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Python Script as Systemd Service

Running a python script on a remote machine can be achieved by using a terminal multiplexer (see GNU screen). Another rather convenient alternative to that would be systemd.

Creating our Service

The following python script acts as a single-threaded server, which does not have much functionality besides receiving and sending back (the same) data.

#!/usr/bin/python3 -u
import socket

TCP_IP = '127.0.0.1'
TCP_PORT = 1337
BUFFER_SIZE = 1024

while True:
   s = socket.socket(socket.AF_INET, socket.SOCK_STREAM)
   s.bind((TCP_IP, TCP_PORT))
   s.listen(1)

   conn, addr = s.accept()
   print('Connection address:', addr)
   while True:
      data = conn.recv(BUFFER_SIZE)
      if not data: break
      print("Data received:", data)
      conn.send(data)
   conn.close()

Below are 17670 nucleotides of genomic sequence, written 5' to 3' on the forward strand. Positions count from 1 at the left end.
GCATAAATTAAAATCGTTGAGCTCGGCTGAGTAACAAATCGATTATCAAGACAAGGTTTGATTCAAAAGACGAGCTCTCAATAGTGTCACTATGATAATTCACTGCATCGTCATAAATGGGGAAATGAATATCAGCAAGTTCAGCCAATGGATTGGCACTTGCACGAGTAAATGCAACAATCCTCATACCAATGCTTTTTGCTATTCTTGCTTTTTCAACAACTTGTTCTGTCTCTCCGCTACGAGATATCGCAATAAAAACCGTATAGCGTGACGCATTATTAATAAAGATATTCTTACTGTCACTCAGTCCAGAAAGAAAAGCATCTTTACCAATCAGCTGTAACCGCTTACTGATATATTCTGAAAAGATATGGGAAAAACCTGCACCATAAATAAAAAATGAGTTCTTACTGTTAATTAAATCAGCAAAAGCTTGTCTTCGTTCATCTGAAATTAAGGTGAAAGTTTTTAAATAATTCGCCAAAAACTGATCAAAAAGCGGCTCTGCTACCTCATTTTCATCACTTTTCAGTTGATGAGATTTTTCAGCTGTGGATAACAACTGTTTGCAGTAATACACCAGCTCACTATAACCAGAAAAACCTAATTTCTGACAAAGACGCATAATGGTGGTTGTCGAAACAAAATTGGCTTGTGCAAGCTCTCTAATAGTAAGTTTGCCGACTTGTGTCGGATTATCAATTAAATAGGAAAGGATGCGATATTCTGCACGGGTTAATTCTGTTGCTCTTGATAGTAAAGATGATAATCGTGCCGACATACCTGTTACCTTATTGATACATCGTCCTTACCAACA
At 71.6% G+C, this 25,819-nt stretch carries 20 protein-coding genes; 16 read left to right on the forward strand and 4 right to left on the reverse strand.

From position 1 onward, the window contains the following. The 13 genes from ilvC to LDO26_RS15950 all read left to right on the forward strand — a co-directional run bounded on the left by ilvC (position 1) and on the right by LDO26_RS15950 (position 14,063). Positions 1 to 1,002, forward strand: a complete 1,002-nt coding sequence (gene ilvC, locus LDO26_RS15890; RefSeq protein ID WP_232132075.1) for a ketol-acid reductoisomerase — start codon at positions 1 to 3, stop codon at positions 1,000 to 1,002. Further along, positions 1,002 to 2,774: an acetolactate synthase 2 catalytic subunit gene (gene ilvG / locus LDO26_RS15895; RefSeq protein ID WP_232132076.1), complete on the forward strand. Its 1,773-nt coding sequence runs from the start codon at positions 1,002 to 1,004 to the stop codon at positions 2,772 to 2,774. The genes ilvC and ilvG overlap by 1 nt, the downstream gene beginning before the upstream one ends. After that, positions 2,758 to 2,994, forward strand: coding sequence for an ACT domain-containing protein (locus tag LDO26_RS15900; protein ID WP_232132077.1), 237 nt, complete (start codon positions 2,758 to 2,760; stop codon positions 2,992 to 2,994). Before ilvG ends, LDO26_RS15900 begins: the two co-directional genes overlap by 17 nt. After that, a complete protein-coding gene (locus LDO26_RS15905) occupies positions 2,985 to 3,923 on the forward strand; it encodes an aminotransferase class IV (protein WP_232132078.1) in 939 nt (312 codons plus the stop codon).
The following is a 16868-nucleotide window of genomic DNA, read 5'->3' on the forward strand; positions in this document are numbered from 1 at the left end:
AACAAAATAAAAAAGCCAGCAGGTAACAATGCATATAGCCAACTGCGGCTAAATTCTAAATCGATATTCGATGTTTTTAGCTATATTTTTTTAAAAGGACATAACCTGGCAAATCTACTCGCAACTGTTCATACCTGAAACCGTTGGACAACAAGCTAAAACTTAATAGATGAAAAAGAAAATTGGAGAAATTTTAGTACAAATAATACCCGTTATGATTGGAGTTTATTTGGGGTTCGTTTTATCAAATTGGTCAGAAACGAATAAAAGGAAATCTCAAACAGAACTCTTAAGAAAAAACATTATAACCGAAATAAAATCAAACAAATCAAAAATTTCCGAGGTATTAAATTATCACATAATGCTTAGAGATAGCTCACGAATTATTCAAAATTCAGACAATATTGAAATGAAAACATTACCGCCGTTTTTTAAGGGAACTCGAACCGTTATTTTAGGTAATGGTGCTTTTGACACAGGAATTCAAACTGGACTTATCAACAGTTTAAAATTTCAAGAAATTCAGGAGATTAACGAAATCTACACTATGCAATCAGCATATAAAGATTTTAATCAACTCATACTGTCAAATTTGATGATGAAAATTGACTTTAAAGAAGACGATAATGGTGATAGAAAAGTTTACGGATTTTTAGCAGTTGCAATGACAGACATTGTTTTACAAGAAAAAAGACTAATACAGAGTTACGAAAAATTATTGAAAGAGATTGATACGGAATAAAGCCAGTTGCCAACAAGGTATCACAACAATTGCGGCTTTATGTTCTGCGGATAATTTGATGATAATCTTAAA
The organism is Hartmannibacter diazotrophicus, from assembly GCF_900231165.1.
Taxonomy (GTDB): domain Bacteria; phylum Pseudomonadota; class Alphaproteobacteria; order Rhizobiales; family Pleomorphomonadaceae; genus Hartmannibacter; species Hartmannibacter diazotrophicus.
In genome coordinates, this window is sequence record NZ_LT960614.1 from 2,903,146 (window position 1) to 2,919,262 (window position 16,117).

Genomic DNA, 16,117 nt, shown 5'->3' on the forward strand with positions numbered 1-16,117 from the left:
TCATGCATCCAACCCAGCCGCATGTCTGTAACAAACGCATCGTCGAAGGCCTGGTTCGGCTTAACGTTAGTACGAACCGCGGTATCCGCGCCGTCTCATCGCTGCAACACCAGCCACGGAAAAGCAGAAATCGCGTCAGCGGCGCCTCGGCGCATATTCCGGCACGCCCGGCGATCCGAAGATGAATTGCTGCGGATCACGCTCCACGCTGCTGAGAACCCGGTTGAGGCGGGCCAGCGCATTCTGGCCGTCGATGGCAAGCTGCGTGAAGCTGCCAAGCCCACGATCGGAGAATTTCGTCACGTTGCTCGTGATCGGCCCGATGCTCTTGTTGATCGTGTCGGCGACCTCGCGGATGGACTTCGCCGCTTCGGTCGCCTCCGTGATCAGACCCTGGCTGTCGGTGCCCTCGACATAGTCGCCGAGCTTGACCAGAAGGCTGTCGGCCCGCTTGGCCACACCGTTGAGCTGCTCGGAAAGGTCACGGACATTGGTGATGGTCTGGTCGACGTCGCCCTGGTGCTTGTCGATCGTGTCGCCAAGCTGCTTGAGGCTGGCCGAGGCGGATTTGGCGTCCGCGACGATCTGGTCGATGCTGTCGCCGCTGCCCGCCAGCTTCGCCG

We save the file under /etc/myserver/server.py and mark it as executable via chmod +x /etc/myserver/server.py.

Keep in mind that our server isn’t multi-threaded, meaning that only one connection can be processed at a given time.

Now we create a separate user, that runs the server script:

$ useradd -r -s /bin/false myserveruser
$ chown -R myserveruser:myserveruser /etc/myserver

We proceed to create a unit file for our service:

[Unit]
Description=My Server
After=syslog.target

[Service]
Type=simple
User=myserveruser
Group=myserveruser
WorkingDirectory=/etc/myserver
ExecStart=/etc/myserver/server.py
SyslogIdentifier=myserver
StandardOutput=syslog
StandardError=syslog
Restart=always
RestartSec=3

[Install]
WantedBy=multi-user.target

And save it under /etc/systemd/system/myserver.service. Note: to tell systemd that we have modified the configuration file(s), use systemctl daemon-reload.

Running via systemd

Now that we have created our custom systemd service, enable and start it:

$ systemctl enable myserver
$ systemctl start myserver

Other useful commands to know:

$ systemctl restart myserver
$ systemctl stop myserver

Logging

Logs can be fetched with journalctl:

$ journalctl -u myserver

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